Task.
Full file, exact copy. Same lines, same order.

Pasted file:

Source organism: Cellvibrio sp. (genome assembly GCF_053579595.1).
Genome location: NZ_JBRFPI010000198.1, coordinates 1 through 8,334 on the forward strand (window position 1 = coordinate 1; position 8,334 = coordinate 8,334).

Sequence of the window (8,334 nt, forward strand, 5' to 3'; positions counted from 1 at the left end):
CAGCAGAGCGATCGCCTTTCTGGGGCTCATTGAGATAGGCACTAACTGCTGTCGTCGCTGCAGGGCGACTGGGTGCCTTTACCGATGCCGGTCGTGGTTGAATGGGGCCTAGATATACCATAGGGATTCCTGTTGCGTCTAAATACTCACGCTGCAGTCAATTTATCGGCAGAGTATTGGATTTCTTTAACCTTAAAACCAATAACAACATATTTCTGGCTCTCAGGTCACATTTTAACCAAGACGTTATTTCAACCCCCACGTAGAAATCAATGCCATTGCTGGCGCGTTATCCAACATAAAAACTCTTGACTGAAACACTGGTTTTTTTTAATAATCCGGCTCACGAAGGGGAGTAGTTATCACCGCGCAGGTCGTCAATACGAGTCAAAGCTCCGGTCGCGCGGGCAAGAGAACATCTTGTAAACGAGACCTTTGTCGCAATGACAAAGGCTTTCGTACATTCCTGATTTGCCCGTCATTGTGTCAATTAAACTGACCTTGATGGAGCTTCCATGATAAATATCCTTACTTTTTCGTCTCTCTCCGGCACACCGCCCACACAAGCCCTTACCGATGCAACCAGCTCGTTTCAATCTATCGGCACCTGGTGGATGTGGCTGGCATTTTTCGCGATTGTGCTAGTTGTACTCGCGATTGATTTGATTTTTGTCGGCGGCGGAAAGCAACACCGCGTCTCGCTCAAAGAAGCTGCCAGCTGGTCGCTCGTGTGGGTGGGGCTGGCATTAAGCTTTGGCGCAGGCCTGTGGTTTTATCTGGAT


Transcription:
Source organism: Cellvibrio sp. (genome assembly GCF_053579595.1).
Genome location: NZ_JBRFPI010000198.1, coordinates 1 through 8,334 on the forward strand (window position 1 = coordinate 1; position 8,334 = coordinate 8,334).

Sequence of the window (8,334 nt, forward strand, 5' to 3'; positions counted from 1 at the left end):
CAGCAGAGCGATCGCCTTTCTGGGGCTCATTGAGATAGGCACTAACTGCTGTCGTCGCTGCAGGGCGACTGGGTGCCTTTACCGATGCCGGTCGTGGTTGAATGGGGCCTAGATATACCATAGGGATTCCTGTTGCGTCTAAATACTCACGCTGCAGTCAATTTATCGGCAGAGTATTGGATTTCTTTAACCTTAAAACCAATAACAACATATTTCTGGCTCTCAGGTCACATTTTAACCAAGACGTTATTTCAACCCCCACGTAGAAATCAATGCCATTGCTGGCGCGTTATCCAACATAAAAACTCTTGACTGAAACACTGGTTTTTTTTAATAATCCGGCTCACGAAGGGGAGTAGTTATCACCGCGCAGGTCGTCAATACGAGTCAAAGCTCCGGTCGCGCGGGCAAGAGAACATCTTGTAAACGAGACCTTTGTCGCAATGACAAAGGCTTTCGTACATTCCTGATTTGCCCGTCATTGTGTCAATTAAACTGACCTTGATGGAGCTTCCATGATAAATATCCTTACTTTTTCGTCTCTCTCCGGCACACCGCCCACACAAGCCCTTACCGATGCAACCAGCTCGTTTCAATCTATCGGCACCTGGTGGATGTGGCTGGCATTTTTCGCGATTGTGCTAGTTGTACTCGCGATTGATTTGATTTTTGTCGGCGGCGGAAAGCAACACCGCGTCTCGCTCAAAGAAGCTGCCAGCTGGTCGCTCGTGTGGGTGGGGCTGGCATTAAGCTTTGGCGCAGGCCTGTGGTTTTATCTGGAT